EM@3AM – Acute Adrenal Insufficiency

Author: Erica Simon, DO, MHA (@E_M_Simon, EM Chief Resident, SAUSHEC, USAF) // Edited by: Alex Koyfman, MD (@EMHighAK, EM Attending Physician, UTSW / Parkland Memorial Hospital) and Brit Long, MD (@long_brit, EM Attending Physician, SAUSHEC, USAF)

Welcome to EM@3AM, an emdocs series designed to foster your working knowledge by providing an expedited review of clinical basics. We’ll keep it short, while you keep that EM brain sharp.

A 57 year-old female with a previous medical history of rheumatoid arthritis (RA) (adalimumab and glucocorticoid therapy) presents to the ED for weakness and lethargy. The patient denies chest pain and shortness of breath. She denies a familial history of coronary artery disease, smoking, hypertension, hyperlipidemia, diabetes, and a personal/familial history of thyroid pathology. ROS is negative for recent hospitalization, recent illness, sick contacts, and foreign travel.

VS: HR 135, BP 81/62, RR 18, T103.1 Oral, SpO2 97% room air.

Physical exam: Toxic appearing obese female, GCS 15, A&O x3, no focal neurologic deficits, lungs CTAB, abdomen benign.

EKG: Sinus Tachycardia, normal axis, no acute ST-T wave changes.

Two peripheral IVs are obtained. Fluid resuscitation and broad-spectrum antibiotics are initiated. VBG reveals a lactate of 4.2.
UA: nitrite positive, leukocyte esterase positive, 3+ bacteria.

After 2L of NS, the patient’s HR is 131, her BP 80/63. Norepinephrine is initiated with minimal improvement in her MAP.

What do you suspect as a diagnosis? What’s the next step in your evaluation and treatment?

Answer: Acute Adrenal Insufficiency1-3

  • Precipitating Causes: Acute stress or illness in any patient who has been receiving glucocorticoid therapy or in those diagnosed with conditions associated with adrenal insufficiency (metastatic cancer, AIDS, tuberculosis).1
    • May also be a manifestation of previously undiagnosed chronic adrenal insufficiency.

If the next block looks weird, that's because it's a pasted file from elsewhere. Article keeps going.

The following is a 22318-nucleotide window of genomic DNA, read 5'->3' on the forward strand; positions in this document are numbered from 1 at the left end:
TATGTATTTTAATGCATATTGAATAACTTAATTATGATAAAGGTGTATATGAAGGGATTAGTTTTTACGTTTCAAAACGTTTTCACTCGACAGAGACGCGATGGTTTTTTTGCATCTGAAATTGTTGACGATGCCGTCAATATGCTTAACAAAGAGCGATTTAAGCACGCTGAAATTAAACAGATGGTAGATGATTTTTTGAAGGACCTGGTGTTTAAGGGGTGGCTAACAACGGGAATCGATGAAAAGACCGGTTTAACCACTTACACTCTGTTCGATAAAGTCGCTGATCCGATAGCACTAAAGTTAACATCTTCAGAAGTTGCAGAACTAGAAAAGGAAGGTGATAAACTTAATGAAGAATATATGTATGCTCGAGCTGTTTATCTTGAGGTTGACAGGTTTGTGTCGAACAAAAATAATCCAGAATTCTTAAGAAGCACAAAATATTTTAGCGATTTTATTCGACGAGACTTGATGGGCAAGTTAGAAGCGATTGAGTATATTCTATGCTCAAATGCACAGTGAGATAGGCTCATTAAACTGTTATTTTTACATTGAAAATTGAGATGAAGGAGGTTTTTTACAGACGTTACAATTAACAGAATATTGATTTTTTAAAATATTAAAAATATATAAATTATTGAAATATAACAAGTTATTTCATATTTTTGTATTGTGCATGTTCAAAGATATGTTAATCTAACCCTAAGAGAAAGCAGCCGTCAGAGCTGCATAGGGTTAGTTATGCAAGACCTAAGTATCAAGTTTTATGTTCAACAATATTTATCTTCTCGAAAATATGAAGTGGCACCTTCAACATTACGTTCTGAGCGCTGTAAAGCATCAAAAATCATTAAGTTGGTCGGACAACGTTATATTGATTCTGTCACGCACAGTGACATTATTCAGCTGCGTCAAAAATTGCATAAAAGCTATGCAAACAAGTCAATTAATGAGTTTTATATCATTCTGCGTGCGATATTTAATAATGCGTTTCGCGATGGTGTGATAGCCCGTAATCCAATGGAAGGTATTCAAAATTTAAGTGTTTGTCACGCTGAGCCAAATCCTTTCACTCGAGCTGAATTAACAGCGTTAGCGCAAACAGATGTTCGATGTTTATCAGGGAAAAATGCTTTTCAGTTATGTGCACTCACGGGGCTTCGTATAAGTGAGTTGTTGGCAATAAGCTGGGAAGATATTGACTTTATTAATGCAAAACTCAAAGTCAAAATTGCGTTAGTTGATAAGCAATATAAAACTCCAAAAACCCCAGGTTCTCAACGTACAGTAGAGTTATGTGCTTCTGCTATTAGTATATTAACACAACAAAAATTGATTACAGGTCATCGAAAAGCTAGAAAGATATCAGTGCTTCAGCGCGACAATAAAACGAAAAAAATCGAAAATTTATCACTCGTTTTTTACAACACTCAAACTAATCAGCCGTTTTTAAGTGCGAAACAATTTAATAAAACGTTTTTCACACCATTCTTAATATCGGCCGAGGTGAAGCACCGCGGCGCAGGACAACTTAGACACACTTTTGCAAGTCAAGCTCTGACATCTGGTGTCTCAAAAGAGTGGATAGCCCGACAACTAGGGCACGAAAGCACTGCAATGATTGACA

• Presentation: Consider in individuals with unexplained fever, abdominal pain, and orthostatic hypotension, or in patients experiencing shock refractory to vasopressors. 1
  • Evaluation:2
    • Utilize the H&P to direct evaluation and treatment (rule out underlying etiologies: infection, myocardial infarction, etc.)
      • Accucheck: evaluate for hypoglycemia
      • CBC: normochromic, normocytic anemia; relative lymphocytosis common
      • VBG: frequently mild metabolic acidosis
      • CMP: pre-renal azotemia
        • Primary adrenal insufficiency: look for hyponatremia and hyperkalemia
        • Secondary adrenal insufficiency: look for hyponatremia 
  • Treatment:
    • 50-100mg hydrocortisone IV or IM every 6 hours1
    • D5NS PRN
  • Pearls:
    • If adrenal insufficiency is suspected, initiate glucocorticoid therapy as soon as possible. Improvement following steroid administration suggests the diagnosis.1
    • A random serum cortisol level is of little utility:3
      • Cortisol is released in a pulsatile fashion demonstrating diurnal variation.
      • The administration of etomidate has been shown to decrease cortisol production.
      • Hypoalbuminemia (common in the critically ill) lowers cortisol-binding globulin (CBG) resulting in a decreased total cortisol measurement.
    • Corticosyn/Synacthen (Synthetic ACTH) Stimulation Testing is the standard screening test for diagnosis and should be considered upon specialty consultation.
      • Hydrocortisone therapy should be continued until stimulation testing is performed.1



  1. Barthel A, Willenberg H, Gruber M, Bornstein S. In: Endocrinology: Adult and Pediatric. 7th ed. Philadelphia, Saunders Elsevier. 2016; 1763-1774.e.4.
  2. El Fassi D, Nielsen G. Hyperkalemia: A clue to the diagnosis of adrenal insufficiency. Circulation. 2013; 128: 2620-2621.
  3. Hamrahian A, Oseni T, Arafah B. Measurements of serum free cortisol in critically ill patients. N Engl J Med. 2004; 350: 1629-1638.

For Additional Reading:

Adrenal Crisis in the ED:

Adrenal Crisis in the ED

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